Could 2016 be the year of the beacon?

Much has been made of the promise of coupons that find you, instead of waiting for you to find them. The technology has been touted as a game-changer since it emerged a couple of years ago, but it’s far from fully realized.

That could change, though, this year and in the years to come.

A study from Juniper Research predicts that nearly 1.6 billion coupons will be delivered via beacon technology in 2020, up from just 11 million in 2015. If you do the math, that’s an increase of 16,000% in five years.

Beacons are low-powered Bluetooth transmitters that can communicate with your phone when you get nearby. If you’ve ever gotten a notification from a shopping app when you approach a store – that’s beacon technology.

But beacons can do more than just alert you to generic deals when you walk into a store. They can deliver specific coupons to you, based on precisely where you are in the store. Your phone might receive a mobile coupon for ice cream, when you walk down your grocery store’s frozen food aisle. You might get a coupon for peanut butter, when you linger by the jelly.

There are plenty of possibilities, but few who have taken full advantage of the technology yet. With that predicted 16,000% increase just a few years away, though, Juniper says it’s about to get very big, very fast. “While rollout has been perhaps slower than was originally envisaged, a number of leading retailers have now begun to deploy beacons in their stores and outlets,” the report reads.

Department stores were among the first to go all in on beacons, with retailers like Macy’s and Lord & Taylor installing transmitters in all of their stores. Several other retailers are dipping their toes in the water, testing out beacons in a handful of locations. Target is among them, with beacons now operational in 50 test stores across the country.


“Brands have recognized that coupons with a location element typically enjoy far higher redemption rates than those without, particularly in the form of impulse purchases,” the Juniper report reads.

But there are challenges that could stand in the way of Juniper’s bold prediction. For instance – do you really want 1.6 billion coupons sent to your phone while you shop?

“Many retailers (are) concerned that excessive, indiscriminate messages ‘pushed’ by the beacon could be perceived as intrusive and damage their relationship with the customer,” Juniper researchers say. If stores are constantly pinging your phone with offers, beacons could quickly transform from a promising couponing platform, into a nag.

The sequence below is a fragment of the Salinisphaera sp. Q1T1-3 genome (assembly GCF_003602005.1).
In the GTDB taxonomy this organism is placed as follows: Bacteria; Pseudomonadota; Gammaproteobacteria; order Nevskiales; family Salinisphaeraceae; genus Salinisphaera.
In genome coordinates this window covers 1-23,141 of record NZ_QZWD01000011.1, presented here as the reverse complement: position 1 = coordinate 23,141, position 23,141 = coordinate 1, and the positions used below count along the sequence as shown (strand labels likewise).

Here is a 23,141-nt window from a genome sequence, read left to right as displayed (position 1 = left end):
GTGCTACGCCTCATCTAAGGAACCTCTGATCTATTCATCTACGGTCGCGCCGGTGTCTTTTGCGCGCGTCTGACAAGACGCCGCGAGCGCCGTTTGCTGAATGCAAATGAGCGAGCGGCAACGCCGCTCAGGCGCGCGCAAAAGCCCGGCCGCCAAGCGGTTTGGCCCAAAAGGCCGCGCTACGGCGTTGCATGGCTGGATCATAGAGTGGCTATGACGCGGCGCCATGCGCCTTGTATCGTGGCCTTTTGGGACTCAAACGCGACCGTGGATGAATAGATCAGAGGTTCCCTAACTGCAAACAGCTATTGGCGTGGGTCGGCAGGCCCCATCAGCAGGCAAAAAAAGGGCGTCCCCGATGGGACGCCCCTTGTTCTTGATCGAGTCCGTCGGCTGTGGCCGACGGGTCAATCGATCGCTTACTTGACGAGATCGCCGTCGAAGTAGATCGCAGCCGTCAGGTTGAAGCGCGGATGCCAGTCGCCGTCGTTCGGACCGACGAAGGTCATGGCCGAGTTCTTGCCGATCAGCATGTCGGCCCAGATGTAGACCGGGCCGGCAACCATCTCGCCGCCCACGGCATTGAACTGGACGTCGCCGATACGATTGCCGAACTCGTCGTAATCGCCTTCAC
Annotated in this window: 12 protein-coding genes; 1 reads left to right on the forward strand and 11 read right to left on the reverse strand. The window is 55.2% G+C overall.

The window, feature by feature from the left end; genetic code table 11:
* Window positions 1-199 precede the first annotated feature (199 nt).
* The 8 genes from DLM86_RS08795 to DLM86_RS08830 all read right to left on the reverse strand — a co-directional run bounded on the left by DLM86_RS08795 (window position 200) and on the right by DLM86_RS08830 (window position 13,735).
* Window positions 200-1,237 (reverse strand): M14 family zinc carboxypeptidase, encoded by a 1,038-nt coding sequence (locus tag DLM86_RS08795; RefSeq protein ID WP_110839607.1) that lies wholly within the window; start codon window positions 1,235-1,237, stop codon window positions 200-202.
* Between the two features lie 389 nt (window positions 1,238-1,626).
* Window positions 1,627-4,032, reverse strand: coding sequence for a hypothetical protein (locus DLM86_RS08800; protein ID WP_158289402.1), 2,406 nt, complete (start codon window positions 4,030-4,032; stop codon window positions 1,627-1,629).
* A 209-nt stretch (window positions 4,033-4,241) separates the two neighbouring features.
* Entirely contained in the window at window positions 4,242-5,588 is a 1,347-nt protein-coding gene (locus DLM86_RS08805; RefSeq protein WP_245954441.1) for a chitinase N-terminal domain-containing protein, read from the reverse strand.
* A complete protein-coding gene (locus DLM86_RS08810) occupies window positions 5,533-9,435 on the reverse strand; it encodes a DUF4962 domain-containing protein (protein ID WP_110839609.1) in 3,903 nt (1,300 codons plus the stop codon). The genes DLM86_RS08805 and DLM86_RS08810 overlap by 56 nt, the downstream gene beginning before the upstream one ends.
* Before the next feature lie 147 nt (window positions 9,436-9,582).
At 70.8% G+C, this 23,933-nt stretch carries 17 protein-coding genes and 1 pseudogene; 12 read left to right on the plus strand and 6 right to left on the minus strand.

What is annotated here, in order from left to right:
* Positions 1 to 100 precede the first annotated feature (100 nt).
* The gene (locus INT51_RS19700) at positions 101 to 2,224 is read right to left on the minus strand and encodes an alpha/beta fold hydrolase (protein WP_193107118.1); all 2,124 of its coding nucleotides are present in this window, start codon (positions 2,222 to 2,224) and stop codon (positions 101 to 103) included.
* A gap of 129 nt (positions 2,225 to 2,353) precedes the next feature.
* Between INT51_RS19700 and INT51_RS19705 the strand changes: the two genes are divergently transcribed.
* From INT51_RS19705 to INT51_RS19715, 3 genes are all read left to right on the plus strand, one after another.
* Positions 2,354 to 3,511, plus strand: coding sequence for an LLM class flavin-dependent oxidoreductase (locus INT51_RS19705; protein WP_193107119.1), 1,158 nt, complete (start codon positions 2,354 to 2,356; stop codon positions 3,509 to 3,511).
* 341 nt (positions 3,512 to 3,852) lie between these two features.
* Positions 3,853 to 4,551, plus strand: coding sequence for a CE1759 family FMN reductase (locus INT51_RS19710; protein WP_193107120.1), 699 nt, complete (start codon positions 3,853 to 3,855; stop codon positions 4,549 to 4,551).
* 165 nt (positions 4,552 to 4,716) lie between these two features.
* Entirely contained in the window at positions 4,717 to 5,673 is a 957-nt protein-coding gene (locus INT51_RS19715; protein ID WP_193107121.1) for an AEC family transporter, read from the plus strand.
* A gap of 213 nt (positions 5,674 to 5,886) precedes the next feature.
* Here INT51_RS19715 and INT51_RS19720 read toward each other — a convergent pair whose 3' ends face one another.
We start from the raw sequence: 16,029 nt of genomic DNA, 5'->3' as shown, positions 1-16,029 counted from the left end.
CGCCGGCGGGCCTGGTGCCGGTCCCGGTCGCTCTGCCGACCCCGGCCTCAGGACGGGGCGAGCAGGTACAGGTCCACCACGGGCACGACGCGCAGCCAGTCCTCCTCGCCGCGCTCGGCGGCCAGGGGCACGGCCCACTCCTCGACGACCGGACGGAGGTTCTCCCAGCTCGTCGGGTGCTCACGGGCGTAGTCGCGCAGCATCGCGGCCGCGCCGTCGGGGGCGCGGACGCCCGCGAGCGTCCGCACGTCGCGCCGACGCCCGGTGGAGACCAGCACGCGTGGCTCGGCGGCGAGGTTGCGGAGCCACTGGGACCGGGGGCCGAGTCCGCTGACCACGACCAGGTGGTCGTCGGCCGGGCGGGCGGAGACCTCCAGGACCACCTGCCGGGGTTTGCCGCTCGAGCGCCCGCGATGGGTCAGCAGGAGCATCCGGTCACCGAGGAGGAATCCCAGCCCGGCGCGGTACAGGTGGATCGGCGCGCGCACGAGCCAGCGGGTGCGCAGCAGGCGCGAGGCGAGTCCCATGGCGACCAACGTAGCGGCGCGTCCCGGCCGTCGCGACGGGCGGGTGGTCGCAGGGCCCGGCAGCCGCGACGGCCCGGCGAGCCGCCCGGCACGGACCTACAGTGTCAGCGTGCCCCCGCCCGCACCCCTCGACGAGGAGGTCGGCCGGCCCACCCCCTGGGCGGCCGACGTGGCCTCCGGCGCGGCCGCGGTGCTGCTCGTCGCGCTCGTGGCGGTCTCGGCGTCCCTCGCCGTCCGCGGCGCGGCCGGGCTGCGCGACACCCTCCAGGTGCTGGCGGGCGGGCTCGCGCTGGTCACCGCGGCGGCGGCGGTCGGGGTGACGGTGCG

Plus, you need to have the right app downloaded, and open, in order to receive coupons and offers at all. There are only so many retail apps you can have on your phone – you’re certainly not going to have one for every store you visit. Target delivers coupons via its own app, but Macy’s and Lord & Taylor rely on more popular third-party apps like Shopkick and SnipSnap to deliver their coupon notifications.

The drawbacks have prompted some skeptics to say that any predictions about the “year of the beacon” – or a 16,000% increase in beacon-delivered coupons – are off base. “Target’s beacon strategy, like Macy’s and others, is doomed to fail,” retail analyst Gene Marks wrote on Forbes.com last summer. Shoppers want to be informed, he argues, not marketed to. “For beacon technology to succeed, it should say to the customer: ‘Hey, I’m here if you need me,’ not ‘Welcome back… now buy this product’.”

Privacy is also a potential sticking point. In order to receive coupons via beacon, you have to opt in and give retailers permission to track you as you walk through their store. That could prompt many shoppers to opt out of beacons altogether.

“Retail is an industry of fads,” Bloomberg Business declared last November. “It has yet to be proven that beacons will be anything more than one of them.”

So whether Target expands its test, other retailers join in, or Juniper’s prediction pans out – we’ll find out, in the coming years. In the meantime, better keep your phone handy – just in case.

Image source: Estimote

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